Fears drive oil price up above $74

Updated: 2006-04-20 16:54
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SINGAPORE - Brent crude oil jumped to a fresh record high above $74 a barrel on Thursday after a steep drop in U.S. gasoline stocks fuelled fears of tight summer supplies at a time of growing anxiety over Iran's exports.

Fears drive oil price up above $74
Oil traders at the New York Mercantile Exchange. World oil prices reached new historic peaks, above 74.0 dollars in London and 72.0 dollars in New York, owing to mounting tensions over Iran's nuclear programme and fears of gasoline shortages in the United States. [AFP]
IPE Brent crude climbed as high as $74.22 a barrel, its eighth consecutive session to mark a new peak. It was trading up 20 cents at $73.95 a barrel by 0822 GMT.

U.S. May crude oil futures rose 32 cents to $72.49 a barrel, its third day running to make a new all-time high.

Prices extended this month's blistering run after the U.S. government reported a larger-than-expected decline in weekly gasoline inventories of over 5 million barrels, a seventh draw that put them nearly 5 percent below last year's level.

"The dwindling stock levels for gasoline is a serious concern, especially... with the U.S. driving season ahead of us," said Tony Nunan, manager of the risk management business at Mitsubishi Corp. in Tokyo.

Stocks fell as imports thinned and demand for motor gasoline averaged over 9.1 million barrels per day (bpd), 0.8 percent more than a year earlier, the U.S. Energy Information Administration (EIA) said.

The data also showed an unexpected 800,000-barrel draw in crude oil stocks, while distillates fell 2.8 million barrels but remained ahead of year-earlier levels. 

"Healthy crude oil inventories have been keeping a lid on oil from rising further, but if we continue to see a drawdown in stock levels, that lid could come off," Nunan said.

Oil prices have tripled since 2002 and analysts see few signs of flagging as levels push closer to the early-1980s, inflation-adjusted peak of more than $80 a barrel, setting alarm bells ringing in consuming nations.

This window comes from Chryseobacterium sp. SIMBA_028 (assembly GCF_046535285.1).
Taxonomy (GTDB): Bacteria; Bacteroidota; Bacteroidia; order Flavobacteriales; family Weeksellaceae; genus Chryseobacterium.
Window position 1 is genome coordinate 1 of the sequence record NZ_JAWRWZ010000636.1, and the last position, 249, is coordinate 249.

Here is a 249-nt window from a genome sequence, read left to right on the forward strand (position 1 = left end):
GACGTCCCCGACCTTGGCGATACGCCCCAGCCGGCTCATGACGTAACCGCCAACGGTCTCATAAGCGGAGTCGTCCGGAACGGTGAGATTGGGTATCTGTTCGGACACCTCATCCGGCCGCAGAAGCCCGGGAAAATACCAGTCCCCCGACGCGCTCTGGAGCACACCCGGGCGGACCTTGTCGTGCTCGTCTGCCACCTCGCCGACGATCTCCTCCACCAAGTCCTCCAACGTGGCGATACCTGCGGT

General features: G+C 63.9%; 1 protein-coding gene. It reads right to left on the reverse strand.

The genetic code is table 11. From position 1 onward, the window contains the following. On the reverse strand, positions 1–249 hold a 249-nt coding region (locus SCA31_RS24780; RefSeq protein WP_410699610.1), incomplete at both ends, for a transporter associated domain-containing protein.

Tensions between Iran and the West over its resolve to expand its nuclear programme kept prices on the boil as analysts fear the dispute could escalate, disrupting shipments from the world's fourth-largest oil exporter.

Iranian President Mahmoud Ahmadinejad said oil had not yet reached its "real value" despite the recent price surge, the official IRNA news agency reported late on Wednesday.

The head of the International Energy Agency (IEA), gatekeeper of 4 billion barrels of potential emergency reserves, reiterated on Wednesday that the agency was ready to release oil stocks if Iran stopped exports, but analysts remained anxious.

"Losing Iran supplies will have a massive impact on the market, and there is no way that other Middle East producers are going to be able to make up for that loss," said Hiroyuki Kitakata, director of commodities business at Barclays Capital Japan.

On Wednesday U.S. Secretary of State Condoleezza Rice said the international community agreed Iran could not have a nuclear weapon and was mobilised to respond.

"In order to turn the Iranians back from what has been behaviour that is contrary to all the wishes of the international community, we are prepared to use measures at our disposal -- political, economic, others, to dissuade Iran," Rice said.

The strong rhetoric comes just a day after President George W. Bush refused to rule out nuclear strikes if diplomacy failed to curb Tehran's defiance.

Iran, which pumps close to 5 percent of the world's crude, declared last week it had enriched uranium to a low level and planned to produce it on an industrial scale.

Separately, Venezuela's President Hugo Chavez threatened to blow up the country's oilfields in the event of a U.S. invasion, which he and his supporters from poor neighbourhoods, considers a serious possibility.